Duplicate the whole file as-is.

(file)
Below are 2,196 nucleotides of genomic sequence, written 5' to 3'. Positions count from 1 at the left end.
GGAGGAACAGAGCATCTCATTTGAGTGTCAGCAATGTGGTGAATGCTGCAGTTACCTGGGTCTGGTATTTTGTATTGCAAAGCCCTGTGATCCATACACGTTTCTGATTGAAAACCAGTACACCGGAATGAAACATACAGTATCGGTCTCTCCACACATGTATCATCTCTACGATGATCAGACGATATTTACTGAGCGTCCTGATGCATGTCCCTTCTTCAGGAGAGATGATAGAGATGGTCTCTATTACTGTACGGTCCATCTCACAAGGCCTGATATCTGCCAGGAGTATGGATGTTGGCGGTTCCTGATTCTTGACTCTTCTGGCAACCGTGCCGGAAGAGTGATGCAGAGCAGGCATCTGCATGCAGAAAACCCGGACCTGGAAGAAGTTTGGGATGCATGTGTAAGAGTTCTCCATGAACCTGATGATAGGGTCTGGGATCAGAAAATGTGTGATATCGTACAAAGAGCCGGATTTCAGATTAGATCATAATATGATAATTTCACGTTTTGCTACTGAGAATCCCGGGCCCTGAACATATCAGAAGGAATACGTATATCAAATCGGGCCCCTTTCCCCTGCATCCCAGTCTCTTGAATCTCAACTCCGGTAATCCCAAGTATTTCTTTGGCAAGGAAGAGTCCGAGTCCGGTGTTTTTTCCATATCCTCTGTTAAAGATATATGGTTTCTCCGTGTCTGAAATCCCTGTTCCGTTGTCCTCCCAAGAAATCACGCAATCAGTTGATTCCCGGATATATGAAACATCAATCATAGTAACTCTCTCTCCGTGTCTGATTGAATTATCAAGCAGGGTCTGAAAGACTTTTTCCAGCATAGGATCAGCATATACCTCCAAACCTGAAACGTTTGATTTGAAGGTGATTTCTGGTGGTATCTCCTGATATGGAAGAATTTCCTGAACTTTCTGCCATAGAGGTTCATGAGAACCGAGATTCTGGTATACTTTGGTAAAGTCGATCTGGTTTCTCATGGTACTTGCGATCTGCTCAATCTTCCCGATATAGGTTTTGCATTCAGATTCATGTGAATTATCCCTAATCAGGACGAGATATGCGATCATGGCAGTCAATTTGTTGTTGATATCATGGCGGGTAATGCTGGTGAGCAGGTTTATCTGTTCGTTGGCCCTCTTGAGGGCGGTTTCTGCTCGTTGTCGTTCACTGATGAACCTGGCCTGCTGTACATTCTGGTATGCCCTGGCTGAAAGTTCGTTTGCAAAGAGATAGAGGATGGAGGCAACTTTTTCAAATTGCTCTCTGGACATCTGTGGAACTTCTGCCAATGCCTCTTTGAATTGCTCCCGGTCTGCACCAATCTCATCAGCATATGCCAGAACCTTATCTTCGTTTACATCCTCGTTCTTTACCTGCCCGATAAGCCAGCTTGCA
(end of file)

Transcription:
Below are 2,196 nucleotides of genomic sequence, written 5' to 3'. Positions count from 1 at the left end.
GGAGGAACAGAGCATCTCATTTGAGTGTCAGCAATGTGGTGAATGCTGCAGTTACCTGGGTCTGGTATTTTGTATTGCAAAGCCCTGTGATCCATACACGTTTCTGATTGAAAACCAGTACACCGGAATGAAACATACAGTATCGGTCTCTCCACACATGTATCATCTCTACGATGATCAGACGATATTTACTGAGCGTCCTGATGCATGTCCCTTCTTCAGGAGAGATGATAGAGATGGTCTCTATTACTGTACGGTCCATCTCACAAGGCCTGATATCTGCCAGGAGTATGGATGTTGGCGGTTCCTGATTCTTGACTCTTCTGGCAACCGTGCCGGAAGAGTGATGCAGAGCAGGCATCTGCATGCAGAAAACCCGGACCTGGAAGAAGTTTGGGATGCATGTGTAAGAGTTCTCCATGAACCTGATGATAGGGTCTGGGATCAGAAAATGTGTGATATCGTACAAAGAGCCGGATTTCAGATTAGATCATAATATGATAATTTCACGTTTTGCTACTGAGAATCCCGGGCCCTGAACATATCAGAAGGAATACGTATATCAAATCGGGCCCCTTTCCCCTGCATCCCAGTCTCTTGAATCTCAACTCCGGTAATCCCAAGTATTTCTTTGGCAAGGAAGAGTCCGAGTCCGGTGTTTTTTCCATATCCTCTGTTAAAGATATATGGTTTCTCCGTGTCTGAAATCCCTGTTCCGTTGTCCTCCCAAGAAATCACGCAATCAGTTGATTCCCGGATATATGAAACATCAATCATAGTAACTCTCTCTCCGTGTCTGATTGAATTATCAAGCAGGGTCTGAAAGACTTTTTCCAGCATAGGATCAGCATATACCTCCAAACCTGAAACGTTTGATTTGAAGGTGATTTCTGGTGGTATCTCCTGATATGGAAGAATTTCCTGAACTTTCTGCCATAGAGGTTCATGAGAACCGAGATTCTGGTATACTTTGGTAAAGTCGATCTGGTTTCTCATGGTACTTGCGATCTGCTCAATCTTCCCGATATAGGTTTTGCATTCAGATTCATGTGAATTATCCCTAATCAGGACGAGATATGCGATCATGGCAGTCAATTTGTTGTTGATATCATGGCGGGTAATGCTGGTGAGCAGGTTTATCTGTTCGTTGGCCCTCTTGAGGGCGGTTTCTGCTCGTTGTCGTTCACTGATGAACCTGGCCTGCTGTACATTCTGGTATGCCCTGGCTGAAAGTTCGTTTGCAAAGAGATAGAGGATGGAGGCAACTTTTTCAAATTGCTCTCTGGACATCTGTGGAACTTCTGCCAATGCCTCTTTGAATTGCTCCCGGTCTGCACCAATCTCATCAGCATATGCCAGAACCTTATCTTCGTTTACATCCTCGTTCTTTACCTGCCCGATAAGCCAGCTTGCA